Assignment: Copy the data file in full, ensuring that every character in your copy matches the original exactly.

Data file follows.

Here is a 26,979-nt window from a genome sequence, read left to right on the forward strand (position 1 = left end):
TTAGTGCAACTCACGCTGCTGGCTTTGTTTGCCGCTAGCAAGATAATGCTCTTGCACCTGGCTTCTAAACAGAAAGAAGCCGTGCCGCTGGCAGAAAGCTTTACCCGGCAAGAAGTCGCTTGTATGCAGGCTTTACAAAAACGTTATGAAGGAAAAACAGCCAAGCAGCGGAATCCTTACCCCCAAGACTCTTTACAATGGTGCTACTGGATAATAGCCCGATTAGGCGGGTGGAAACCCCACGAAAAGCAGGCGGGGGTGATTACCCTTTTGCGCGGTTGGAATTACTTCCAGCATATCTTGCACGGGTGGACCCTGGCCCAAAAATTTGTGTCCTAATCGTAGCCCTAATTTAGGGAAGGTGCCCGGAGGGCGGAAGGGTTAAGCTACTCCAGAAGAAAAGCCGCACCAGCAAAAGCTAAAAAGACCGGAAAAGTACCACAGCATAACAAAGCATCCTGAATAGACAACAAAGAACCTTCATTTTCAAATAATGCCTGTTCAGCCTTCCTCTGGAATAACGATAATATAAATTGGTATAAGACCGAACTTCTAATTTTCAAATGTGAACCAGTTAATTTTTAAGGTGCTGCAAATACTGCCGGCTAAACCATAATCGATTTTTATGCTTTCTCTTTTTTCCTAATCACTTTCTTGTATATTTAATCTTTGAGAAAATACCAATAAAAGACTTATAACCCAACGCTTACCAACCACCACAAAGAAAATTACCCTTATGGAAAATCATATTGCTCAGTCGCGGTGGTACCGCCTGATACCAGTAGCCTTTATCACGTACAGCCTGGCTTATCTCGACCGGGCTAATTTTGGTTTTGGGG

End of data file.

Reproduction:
Here is a 26,979-nt window from a genome sequence, read left to right on the forward strand (position 1 = left end):
TTAGTGCAACTCACGCTGCTGGCTTTGTTTGCCGCTAGCAAGATAATGCTCTTGCACCTGGCTTCTAAACAGAAAGAAGCCGTGCCGCTGGCAGAAAGCTTTACCCGGCAAGAAGTCGCTTGTATGCAGGCTTTACAAAAACGTTATGAAGGAAAAACAGCCAAGCAGCGGAATCCTTACCCCCAAGACTCTTTACAATGGTGCTACTGGATAATAGCCCGATTAGGCGGGTGGAAACCCCACGAAAAGCAGGCGGGGGTGATTACCCTTTTGCGCGGTTGGAATTACTTCCAGCATATCTTGCACGGGTGGACCCTGGCCCAAAAATTTGTGTCCTAATCGTAGCCCTAATTTAGGGAAGGTGCCCGGAGGGCGGAAGGGTTAAGCTACTCCAGAAGAAAAGCCGCACCAGCAAAAGCTAAAAAGACCGGAAAAGTACCACAGCATAACAAAGCATCCTGAATAGACAACAAAGAACCTTCATTTTCAAATAATGCCTGTTCAGCCTTCCTCTGGAATAACGATAATATAAATTGGTATAAGACCGAACTTCTAATTTTCAAATGTGAACCAGTTAATTTTTAAGGTGCTGCAAATACTGCCGGCTAAACCATAATCGATTTTTATGCTTTCTCTTTTTTCCTAATCACTTTCTTGTATATTTAATCTTTGAGAAAATACCAATAAAAGACTTATAACCCAACGCTTACCAACCACCACAAAGAAAATTACCCTTATGGAAAATCATATTGCTCAGTCGCGGTGGTACCGCCTGATACCAGTAGCCTTTATCACGTACAGCCTGGCTTATCTCGACCGGGCTAATTTTGGTTTTGGGG